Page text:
Some in the United States have suggested that racemic methadone be replaced by (R)-methadone. However, this formulation of methadone is not US Food and Drug Administration (FDA)-approved and, therefore, cannot be prescribed in the United States. As a new drug, it is likely that the FDA will require safety testing and clinical trials to show its equivalence to the currently available racemic mixture. Even if the FDA were to expedite the approval process, substantial costs would be incurred by a pharmaceutical manufacturer undertaking this drug development. It is likely that this methadone formulation would be significantly more expensive than currently available methadone in the United States. Further, the use of (R)-methadone would probably increase the cost of methadone treatment in developing nations, for whom this intervention is critically important and for whom higher costs may result in either a reluctance to provide the treatment or to expand the capacity of existing treatment facilities.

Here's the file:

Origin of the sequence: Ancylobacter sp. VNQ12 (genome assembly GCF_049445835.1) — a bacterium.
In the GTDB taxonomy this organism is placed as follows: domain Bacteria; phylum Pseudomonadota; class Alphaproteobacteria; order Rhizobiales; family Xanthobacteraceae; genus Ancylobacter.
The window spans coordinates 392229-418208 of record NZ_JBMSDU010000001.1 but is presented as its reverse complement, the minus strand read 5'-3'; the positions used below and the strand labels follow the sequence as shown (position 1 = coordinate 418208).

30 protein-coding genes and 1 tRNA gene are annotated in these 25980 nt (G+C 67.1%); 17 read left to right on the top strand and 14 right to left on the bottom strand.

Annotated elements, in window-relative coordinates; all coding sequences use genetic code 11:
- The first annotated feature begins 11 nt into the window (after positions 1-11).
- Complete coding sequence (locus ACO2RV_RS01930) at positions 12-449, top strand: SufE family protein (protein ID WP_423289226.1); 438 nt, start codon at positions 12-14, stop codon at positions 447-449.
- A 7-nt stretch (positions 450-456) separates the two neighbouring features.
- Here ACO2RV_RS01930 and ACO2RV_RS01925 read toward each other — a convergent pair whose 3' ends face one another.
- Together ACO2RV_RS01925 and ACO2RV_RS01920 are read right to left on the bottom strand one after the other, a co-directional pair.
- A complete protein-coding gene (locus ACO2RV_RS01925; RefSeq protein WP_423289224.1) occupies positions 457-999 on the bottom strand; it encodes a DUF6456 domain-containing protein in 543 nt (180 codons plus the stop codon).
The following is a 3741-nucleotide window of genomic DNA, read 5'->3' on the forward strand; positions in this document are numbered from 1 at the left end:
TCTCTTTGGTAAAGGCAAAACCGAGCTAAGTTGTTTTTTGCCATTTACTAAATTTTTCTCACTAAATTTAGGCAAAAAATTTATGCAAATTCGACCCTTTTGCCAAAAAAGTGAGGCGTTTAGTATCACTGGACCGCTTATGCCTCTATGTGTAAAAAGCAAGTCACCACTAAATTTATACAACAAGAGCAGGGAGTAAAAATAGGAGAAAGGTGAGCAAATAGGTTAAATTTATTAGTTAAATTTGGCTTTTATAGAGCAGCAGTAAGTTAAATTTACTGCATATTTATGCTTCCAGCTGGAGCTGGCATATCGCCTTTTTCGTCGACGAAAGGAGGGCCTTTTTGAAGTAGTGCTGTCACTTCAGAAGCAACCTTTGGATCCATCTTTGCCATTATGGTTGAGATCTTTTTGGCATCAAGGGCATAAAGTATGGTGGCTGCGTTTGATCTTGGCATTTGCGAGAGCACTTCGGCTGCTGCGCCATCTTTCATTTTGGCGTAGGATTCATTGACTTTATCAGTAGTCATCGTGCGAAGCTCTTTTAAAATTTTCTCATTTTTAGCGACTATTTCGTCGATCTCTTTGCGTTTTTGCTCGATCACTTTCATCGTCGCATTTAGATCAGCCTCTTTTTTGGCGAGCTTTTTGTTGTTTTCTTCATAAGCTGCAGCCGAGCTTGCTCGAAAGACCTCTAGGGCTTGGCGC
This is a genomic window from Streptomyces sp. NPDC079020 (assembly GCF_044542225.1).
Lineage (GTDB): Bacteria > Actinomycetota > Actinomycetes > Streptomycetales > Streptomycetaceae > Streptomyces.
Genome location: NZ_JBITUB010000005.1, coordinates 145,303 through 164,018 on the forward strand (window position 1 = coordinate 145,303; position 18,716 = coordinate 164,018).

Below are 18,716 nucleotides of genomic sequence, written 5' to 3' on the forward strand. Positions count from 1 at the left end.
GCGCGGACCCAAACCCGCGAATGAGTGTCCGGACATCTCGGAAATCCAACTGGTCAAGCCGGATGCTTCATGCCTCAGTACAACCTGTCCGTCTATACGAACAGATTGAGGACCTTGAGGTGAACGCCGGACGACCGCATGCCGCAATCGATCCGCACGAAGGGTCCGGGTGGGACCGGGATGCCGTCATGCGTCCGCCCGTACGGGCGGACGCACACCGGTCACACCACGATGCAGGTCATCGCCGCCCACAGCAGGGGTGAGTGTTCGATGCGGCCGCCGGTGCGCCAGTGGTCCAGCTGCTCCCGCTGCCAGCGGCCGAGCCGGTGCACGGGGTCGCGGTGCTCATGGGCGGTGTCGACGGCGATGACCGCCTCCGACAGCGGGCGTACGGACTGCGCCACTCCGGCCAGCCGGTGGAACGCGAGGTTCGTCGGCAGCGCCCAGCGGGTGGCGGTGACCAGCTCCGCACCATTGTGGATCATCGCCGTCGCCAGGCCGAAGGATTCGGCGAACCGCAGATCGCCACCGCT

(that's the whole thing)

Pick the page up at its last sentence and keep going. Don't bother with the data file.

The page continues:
It makes good clinical sense to evaluate each patient and to determine an individualized treatment plan based both on clinical need and patient choice. The question then becomes who would benefit from racemic methadone versus who needs the (R)-methadone formulation. Any patient identified with pre-existing structural heart disease or those receiving medications for co-occurring disorders which may inhibit methadone metabolism would benefit from (R)-methadone. Those without co-occurring medical or mental illness, in otherwise good health, with no evidence for prolongation of cardiac QT interval, and receiving moderate doses of methadone (less than 100 mg daily) would, in most cases, be able to be maintained on the currently available and less expensive racemic methadone formulation.